The SoS construction requires investments of time, economical resources, human resources, and the establishment of partnerships and collaborations among owners and managers of the SoS and its constituent systems. Hence, architectures of both FMSoS and HSH-SoS were conceptually validated in this work. MediArch was assessed regarding organizations of SoS entities (constituent systems, consumer systems, and mediators) for achieving requirements of interoperability, integration, modifiability, low-coupling, and flexibility. Low-coupling capabilities brought by mediators allow us to visualize how SoS architectures could support dynamic reconfigurations; however, more investigations about mediators synthesis at runtime must be conducted to verify this hypothesis. Moreover, additional studies about how MediArch could overcome issues related to performance, non-disruptive configurations, safety, and security must be done. These issues were identified as trade-offs during MediArch assessment.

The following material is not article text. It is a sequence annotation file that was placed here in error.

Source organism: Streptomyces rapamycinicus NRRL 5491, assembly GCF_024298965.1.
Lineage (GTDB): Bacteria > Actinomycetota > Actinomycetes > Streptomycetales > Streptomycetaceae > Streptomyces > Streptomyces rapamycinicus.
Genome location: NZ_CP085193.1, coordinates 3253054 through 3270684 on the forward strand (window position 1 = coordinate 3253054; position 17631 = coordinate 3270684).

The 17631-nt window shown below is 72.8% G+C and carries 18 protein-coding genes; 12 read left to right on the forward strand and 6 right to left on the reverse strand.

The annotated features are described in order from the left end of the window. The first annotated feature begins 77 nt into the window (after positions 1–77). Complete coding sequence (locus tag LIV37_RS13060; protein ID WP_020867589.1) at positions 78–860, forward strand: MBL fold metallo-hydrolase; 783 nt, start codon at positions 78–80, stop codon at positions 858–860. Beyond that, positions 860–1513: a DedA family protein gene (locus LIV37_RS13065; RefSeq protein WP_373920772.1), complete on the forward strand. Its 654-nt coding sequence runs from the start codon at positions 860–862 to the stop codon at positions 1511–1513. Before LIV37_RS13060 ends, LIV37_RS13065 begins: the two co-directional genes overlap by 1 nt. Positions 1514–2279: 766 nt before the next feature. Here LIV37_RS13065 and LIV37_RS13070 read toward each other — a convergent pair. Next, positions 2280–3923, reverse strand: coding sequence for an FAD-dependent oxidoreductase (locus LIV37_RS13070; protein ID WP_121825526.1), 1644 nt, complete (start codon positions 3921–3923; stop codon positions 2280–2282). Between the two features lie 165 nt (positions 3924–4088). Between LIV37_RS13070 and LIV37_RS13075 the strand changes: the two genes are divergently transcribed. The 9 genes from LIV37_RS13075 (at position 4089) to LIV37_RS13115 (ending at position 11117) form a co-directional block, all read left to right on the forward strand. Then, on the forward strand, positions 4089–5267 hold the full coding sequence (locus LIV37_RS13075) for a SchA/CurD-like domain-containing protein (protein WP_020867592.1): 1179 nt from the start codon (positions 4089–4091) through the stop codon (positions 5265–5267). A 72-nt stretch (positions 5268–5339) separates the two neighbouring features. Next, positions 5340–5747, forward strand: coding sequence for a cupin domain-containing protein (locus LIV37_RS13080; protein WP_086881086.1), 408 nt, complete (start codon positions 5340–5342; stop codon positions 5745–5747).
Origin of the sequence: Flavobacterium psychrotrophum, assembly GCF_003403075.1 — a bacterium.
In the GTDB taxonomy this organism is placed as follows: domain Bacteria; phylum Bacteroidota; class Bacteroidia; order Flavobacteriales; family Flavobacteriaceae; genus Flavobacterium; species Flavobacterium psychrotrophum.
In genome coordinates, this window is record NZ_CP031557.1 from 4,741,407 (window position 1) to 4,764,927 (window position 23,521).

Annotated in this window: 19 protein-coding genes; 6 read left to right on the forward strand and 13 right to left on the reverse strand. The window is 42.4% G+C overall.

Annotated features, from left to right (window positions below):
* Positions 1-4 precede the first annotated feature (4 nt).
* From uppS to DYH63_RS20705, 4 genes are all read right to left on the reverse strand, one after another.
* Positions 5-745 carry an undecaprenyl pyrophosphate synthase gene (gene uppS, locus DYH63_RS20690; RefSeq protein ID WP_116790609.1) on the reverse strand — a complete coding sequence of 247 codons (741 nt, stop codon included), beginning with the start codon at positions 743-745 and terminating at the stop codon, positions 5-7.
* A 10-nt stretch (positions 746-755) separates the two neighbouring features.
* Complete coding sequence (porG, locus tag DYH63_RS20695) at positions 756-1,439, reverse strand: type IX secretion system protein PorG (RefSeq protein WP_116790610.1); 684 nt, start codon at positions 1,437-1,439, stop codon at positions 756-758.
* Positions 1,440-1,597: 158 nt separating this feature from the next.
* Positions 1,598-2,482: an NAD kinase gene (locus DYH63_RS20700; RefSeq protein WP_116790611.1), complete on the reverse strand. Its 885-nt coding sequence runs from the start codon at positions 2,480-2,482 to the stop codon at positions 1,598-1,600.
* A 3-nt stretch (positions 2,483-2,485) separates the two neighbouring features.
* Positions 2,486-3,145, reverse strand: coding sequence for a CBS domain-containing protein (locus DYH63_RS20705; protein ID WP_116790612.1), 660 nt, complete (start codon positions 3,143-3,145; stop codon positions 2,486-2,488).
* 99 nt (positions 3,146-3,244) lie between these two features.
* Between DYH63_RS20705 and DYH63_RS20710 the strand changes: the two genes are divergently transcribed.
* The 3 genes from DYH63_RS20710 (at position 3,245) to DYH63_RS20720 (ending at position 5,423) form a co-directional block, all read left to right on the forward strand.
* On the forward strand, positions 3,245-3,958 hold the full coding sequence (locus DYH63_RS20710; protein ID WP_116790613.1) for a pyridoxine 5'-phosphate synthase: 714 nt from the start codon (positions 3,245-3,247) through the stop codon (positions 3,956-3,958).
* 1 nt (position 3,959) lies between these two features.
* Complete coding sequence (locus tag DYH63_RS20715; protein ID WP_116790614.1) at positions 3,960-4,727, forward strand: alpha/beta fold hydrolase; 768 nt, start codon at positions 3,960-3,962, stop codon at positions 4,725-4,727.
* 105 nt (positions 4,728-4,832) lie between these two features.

Complementary decisions to define internal structures and behaviors of each mediator must be made. For instance, for communication mediators, Collaborator (C) can implement the RPCFootnote 2 pattern, Router (R) can be structured following publish-subscribe, and Distributor (D) can be assembled as a service bus. For control mediators, Monitor (M) can be instantiated either as an Observer when no clear contract exists between SoS and monitored constituent systems, or as part of a publish-subscribe strategy when Monitor (M) subscribes to messages sent by constituent systems. For Analyzer (A), additional decisions are related to approaches for predicting situations (or emergent behaviors) based on historic SoS status. Situations can be predicted using machine learning algorithms, such as those proposed in , namely, dimension reduction, clustering, classification, or regression. For Planner (P) a standardized template to represent reconfiguration plans must be established, since reconfiguration strategies could be modified at runtime by the SoS manager. Both reconfiguration plans (used by Planner (P)) as situations records (used by Analyzer (A)) can be modeled through ontologies, XML schemes, graphs, entity-relationship, key-value, or NoSQL schemes, and stored in dedicated repositories. Decisions to implement mediators will depend on (1) the nature of each SoS, i.e., directed, acknowledged, collaborative, and virtual [46, 52]; (2) categories of emergent behaviors that the SoS could present, i.e., simple, weak, strong, or spooky ; and (3) SoS requirements related to quality attributes, e.g., performance, reliability, or security.